It was an offer too good to pass up that became too good to be true.
Just four days after agreeing to become the new head football coach at Coahulla Creek, Vic Grider told school administrators Friday morning that he would not take the job. That decision came after he was informed that the deal he had been offered was not really available.
"I can't really put into words how disappointed I am over this," said Grider, who won three state titles in 16 seasons as South Pittsburg's head coach. "It was a punch to the gut when I got the call that the deal I was promised wasn't there. I was really excited and had already put in a lot of work to put together a great staff and had big plans for the program.
"The good thing for me is that I wasn't looking for a job when I got the call originally, so I can stay here and keep working at a place I love. But ever since I got that call and was told the deal I was promised wasn't there anymore, the whole situation has been really upsetting."
The 47-year-old Grider is an assistant principal and the athletic director and softball coach at South Pittsburg. He resigned as football coach after the 2012 season.
Less than a week after turning down the Georgia school's original offer, Grider was contacted by Coahulla Creek principal Dr. Stan Stewart with a new offer that included an estimated salary of $100,000, which included a $7,500 athletic supplement -- the amount paid to the head football coach at each of Whitfield County's three high schools. Stewart extended an additional incentive package of around $20,000, which would have come from the school's football booster club.
However, once Whitfield County school superintendent Dr. Judy Gilreath was told of the incentives, she called Grider to inform him that the additional money could not be covered under Whitfield County Schools athletic policy.
"Dr. Stewart is a first-year high school principal and I think he got excited and didn't realize he was making offers that we couldn't follow through on," Dr. Gilreath said. "We have a board policy that states boosters can't pay coaches' salaries, so as much as I hated to, I had to call Vic and let him know. We were hoping to still keep him on, but the difference was just too much."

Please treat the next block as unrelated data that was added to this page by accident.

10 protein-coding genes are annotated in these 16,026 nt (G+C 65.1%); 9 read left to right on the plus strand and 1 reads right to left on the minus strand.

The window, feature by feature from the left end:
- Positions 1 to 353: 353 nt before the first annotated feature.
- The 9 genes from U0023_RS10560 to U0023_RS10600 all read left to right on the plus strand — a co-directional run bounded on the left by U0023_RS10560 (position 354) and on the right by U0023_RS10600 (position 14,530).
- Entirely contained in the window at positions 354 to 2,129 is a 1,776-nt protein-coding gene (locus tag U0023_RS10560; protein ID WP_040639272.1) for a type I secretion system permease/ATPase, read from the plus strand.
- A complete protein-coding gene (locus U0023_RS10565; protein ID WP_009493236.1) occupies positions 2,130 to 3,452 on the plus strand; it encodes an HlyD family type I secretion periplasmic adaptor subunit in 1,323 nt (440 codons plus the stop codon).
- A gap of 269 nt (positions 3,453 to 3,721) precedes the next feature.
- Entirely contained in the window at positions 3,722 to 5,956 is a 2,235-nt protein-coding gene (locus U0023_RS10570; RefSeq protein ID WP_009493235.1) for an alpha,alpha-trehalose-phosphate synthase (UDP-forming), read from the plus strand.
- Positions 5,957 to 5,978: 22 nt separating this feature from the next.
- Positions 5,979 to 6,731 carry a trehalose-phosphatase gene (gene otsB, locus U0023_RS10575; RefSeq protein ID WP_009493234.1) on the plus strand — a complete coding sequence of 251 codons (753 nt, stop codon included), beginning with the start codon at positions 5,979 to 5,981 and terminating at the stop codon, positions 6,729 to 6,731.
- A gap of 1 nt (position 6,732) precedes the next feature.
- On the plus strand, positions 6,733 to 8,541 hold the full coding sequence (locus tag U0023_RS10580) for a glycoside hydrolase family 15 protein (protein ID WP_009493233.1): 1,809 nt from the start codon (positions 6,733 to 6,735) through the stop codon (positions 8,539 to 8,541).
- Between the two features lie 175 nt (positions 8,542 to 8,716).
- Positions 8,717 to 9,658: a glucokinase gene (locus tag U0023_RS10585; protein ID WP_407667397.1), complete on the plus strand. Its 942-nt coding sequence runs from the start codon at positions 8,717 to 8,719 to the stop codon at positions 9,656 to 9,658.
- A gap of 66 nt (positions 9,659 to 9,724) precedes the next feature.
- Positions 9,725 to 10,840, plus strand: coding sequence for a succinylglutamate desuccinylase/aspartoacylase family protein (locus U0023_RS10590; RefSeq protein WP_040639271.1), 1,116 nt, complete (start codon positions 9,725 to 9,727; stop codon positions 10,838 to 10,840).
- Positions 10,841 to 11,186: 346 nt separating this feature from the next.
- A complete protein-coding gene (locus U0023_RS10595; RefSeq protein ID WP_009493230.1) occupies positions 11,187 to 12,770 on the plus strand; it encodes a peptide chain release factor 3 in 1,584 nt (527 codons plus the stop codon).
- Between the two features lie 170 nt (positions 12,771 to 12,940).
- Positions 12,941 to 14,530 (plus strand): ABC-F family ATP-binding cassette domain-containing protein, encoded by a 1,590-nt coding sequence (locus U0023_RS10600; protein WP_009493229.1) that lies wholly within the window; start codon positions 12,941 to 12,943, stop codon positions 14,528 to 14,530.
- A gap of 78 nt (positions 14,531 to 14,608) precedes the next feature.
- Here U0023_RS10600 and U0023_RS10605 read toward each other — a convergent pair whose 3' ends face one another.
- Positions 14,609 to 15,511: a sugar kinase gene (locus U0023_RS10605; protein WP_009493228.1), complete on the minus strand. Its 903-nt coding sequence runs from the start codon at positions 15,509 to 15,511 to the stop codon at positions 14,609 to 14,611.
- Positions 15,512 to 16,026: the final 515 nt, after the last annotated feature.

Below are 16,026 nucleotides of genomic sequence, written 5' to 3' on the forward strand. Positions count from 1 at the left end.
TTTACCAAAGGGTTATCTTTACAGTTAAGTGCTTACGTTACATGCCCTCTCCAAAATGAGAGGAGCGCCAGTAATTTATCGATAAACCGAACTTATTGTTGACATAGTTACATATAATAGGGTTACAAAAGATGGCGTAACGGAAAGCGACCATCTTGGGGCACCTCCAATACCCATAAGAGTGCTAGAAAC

Aside from his incentive package, Grider also had been told he could hire as many as eight assistant coaches, but Gilreath said that wasn't a certainty, either.
"I had told Dr. Stewart that we would give them two more coaching spots because Coahulla Creek has been short two spots compared with the other schools in the county. But I don't know where the number of eight assistants came from or how that was going to happen.
"We're all just sick over this. I wish I had known about it earlier so I could have avoided a lot of issues for Coach Grider. We all feel terrible for him because he didn't do anything wrong. I hate he had to be put in this situation. We still wanted him as coach, but the money he had been offered wasn't the same."
According to Dr. Gilreath, the job opening will be posted on the Whitfield County Schools website and the search for a coach will continue.
Contact Stephen Hargis at firstname.lastname@example.org or 423-757-6293.
Stephen has covered local sports in the tri-state area for more than 24 years, having been with the Times Free Press since its inception, and has been an assistant sports editor since 2005. Stephen is among the most decorated writers in the TFP’s newsroom, winning numerous state, regional and national writing awards, including seven in 2013 and a combined 12 in the last two years. He was named one of the top 10 sports writers ...